Hot Docs 2010 Preview, Part 3
The 2010 version of Hot Docs is now officially underway with the screenings of Babies and the Rush documentary last night at the Winter Garden. Over the next ten days there will be plenty of more films to be seen. Like previous years, we've had the chance to check out a number of docs in advance. For our reviews so far, check out Part 1 and Part 2 of our Hot Docs Preview.
This is the final preview post for this year's film festival. Unlike previous years when there were some clear standouts like End of The Line and Street Fight, this year I haven't seen anything yet that's really wowed me; but I have watched a number of good docs (and some not as good ones). Here's a list of what I'd recommend and not recommend from what I've seen so far.
This highly anticipated and slickly produced doc not only tells the story of former Pakistan Prime Minister Benazir Bhutto but also of one of the world's most prominent political families, beginning with the ascendancy and killing of her father, former Prime Minister Zulfikar Bhutto. Directors Duane Baughman and Johnny O'Hara rely heavily on audio footage from the subject herself, but also include exclusive interviews with her husband, daughters and other members of her family. While the doc may not offer too many new details for those familiar with her story it's worth a watch for those wanting to learn more about both Bhutto and the history of her country.
Kings of Pastry
I'm a sucker for food docs which probably makes me more predisposed than most to liking this 84 minute take on the prestigious MOF competition in France. Here, directors Chris Hegedus and DA Pennedbaker follow 3 of the 16 candidates who have qualified for the grueling final that will decide who among them will be crowned the world's best pastry chefs. For anyone who likes cooking shows or is interested in the culinary arts this is a must watch.
This is a fun doc that tells the tale of Pete Czerwinski, a Toronto-area competitive eating champion. While the backdrop of the story is that Czerwinski once was anorexic, this isn't really an overcoming the odds type of film. Instead, it's just an inside look at one guy's special skill and how it takes him to eating challenges across the US and to local fundraising events where crowds guess how long it's going to take him to eat a tray full of ribs. Make sure to stay until the very end to witness Furious Pete attempt to eat the 72 ounce steak at Lonestar.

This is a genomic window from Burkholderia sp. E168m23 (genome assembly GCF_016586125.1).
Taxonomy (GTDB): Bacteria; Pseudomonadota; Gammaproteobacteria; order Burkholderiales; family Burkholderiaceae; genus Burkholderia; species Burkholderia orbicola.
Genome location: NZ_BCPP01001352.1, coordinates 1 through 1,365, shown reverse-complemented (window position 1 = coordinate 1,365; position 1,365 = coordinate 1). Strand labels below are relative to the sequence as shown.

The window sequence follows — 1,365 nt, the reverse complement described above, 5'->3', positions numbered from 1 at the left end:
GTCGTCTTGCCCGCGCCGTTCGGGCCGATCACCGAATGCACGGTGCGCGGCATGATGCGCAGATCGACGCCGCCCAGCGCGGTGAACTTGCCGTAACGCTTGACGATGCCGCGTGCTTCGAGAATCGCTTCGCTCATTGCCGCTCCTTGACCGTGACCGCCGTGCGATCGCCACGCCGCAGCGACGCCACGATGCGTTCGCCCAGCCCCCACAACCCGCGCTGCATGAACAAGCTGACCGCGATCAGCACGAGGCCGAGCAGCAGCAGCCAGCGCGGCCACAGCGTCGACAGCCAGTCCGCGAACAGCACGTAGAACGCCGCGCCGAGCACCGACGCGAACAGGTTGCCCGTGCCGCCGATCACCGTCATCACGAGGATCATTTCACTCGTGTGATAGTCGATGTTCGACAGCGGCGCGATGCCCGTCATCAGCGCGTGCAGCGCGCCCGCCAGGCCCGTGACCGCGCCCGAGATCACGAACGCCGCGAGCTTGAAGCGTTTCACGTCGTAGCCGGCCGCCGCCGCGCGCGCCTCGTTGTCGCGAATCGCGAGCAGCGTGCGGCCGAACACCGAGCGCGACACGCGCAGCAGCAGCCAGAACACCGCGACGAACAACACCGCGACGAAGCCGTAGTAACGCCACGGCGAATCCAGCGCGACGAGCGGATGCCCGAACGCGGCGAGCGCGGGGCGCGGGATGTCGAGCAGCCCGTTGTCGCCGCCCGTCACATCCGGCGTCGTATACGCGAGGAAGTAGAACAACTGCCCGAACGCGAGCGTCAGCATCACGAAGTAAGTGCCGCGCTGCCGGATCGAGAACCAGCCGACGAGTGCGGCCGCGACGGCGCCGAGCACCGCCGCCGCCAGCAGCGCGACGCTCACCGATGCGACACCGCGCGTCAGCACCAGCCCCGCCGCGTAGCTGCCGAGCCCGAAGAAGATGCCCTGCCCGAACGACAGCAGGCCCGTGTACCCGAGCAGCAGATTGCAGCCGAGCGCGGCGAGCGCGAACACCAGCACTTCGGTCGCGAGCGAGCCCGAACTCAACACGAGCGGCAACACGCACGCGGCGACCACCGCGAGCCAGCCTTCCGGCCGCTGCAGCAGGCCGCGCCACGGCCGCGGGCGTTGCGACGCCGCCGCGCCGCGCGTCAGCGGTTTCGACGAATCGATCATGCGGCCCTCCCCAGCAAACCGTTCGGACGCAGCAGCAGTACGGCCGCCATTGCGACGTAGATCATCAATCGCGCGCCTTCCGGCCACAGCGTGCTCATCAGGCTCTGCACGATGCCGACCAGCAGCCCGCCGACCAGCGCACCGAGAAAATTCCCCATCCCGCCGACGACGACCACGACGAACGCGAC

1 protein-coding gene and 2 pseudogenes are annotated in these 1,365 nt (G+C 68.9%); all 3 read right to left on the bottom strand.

This doc follows an infertile American couple who decide to use the services of Planet Hospital to find a surrogate in India to give them the child they're unable to bear themselves. What unfolds is a 9 month odyssey from conception to child birth featuring all the central participants along the way including the surrogate, her family, the infertile couple and the agencies in the middle who you can't help but suspect are on the take. The whole thing is depressing, from the shady agencies to the ill-prepared Americans to the surrogate who you just know is going to get ripped off in the end.
After being approached by Quebec-based percussionist Nasyr Abdul Al-Khabyyr, a collection of the world's most respected drummers came together for a week-long getaway at a remote farm in the Ontario cottage country to host a one-off drummers camp for forty lucky young musicians. The students were treated to lessons from some of the best rock, jazz, Latin, soul, fusion and metal drummers in the world, including Dennis Chambers, Kenwood Dennard, Horacio "El Negro" Hernandez, Giovanni Hidalgo, Raul Rekow and five-time World's Fastest Drummer record-holder Mike Mangini.
Intimate details and ferocious jam sessions were captured by director John Walker, and resulting film offers a rare look at the personalities, philosophies and eccentricities of the people behind behind the kits - musicians that have performed with the likes of Dizzy Gillespie, Miles Davis, Carlos Santana and more. As the energy, passion and talent of dozens of drummers grew over the week, even the director couldn't resist the urge to pick up the sticks and contribute to the explosive final jam session that capped off an unforgettable camping experience. (Matt McAndrew)
I wavered about whether to recommend this doc or not but ultimately decided against it because there are simply better made films to be seen at this year's festival. The main problem with Enemies of the People is that it plods, just like some of the farmers and animals in the rural Cambodian towns in which it's based. To be fair, the film should be on the must-see list for anyone interested in the history of Cambodia, Pol Pot and the infamous killing fields. I wish it were better edited because the investigative work here is just astonishing and includes amazing interviews with Brother Number Two - Pol Pot's second in command. Perhaps it's for that reason this film won Sundance's World Cinema Special Jury Prize for Documentary earlier this year.
On the Hot Docs web site, this is billed as a look at "Tokyo's world renowned avant-garde music scene" but what it fails to mention is that the doc has almost no dialogue. Only go if you're totally prepared to sit in a dark theatre listening to a variety of screeches and other sounds and then briefly learn that the musicians behind them don't know how to play instruments and were inspired by soundtracks from video games they used to play as a kid. I suppose the best thing I can say is that this is a film you're either going to be totally into or walk out after 5 minutes.
At last check this was the number 2 most buzzed about film according to the Hot Docs web site. I have no idea why. Well, maybe I do. A documentary about the founder of the Jelly Belly jellybeans sounds promising enough. Too bad the doc is just boring. Sorry jelly bean fans.
Join the conversation Load comments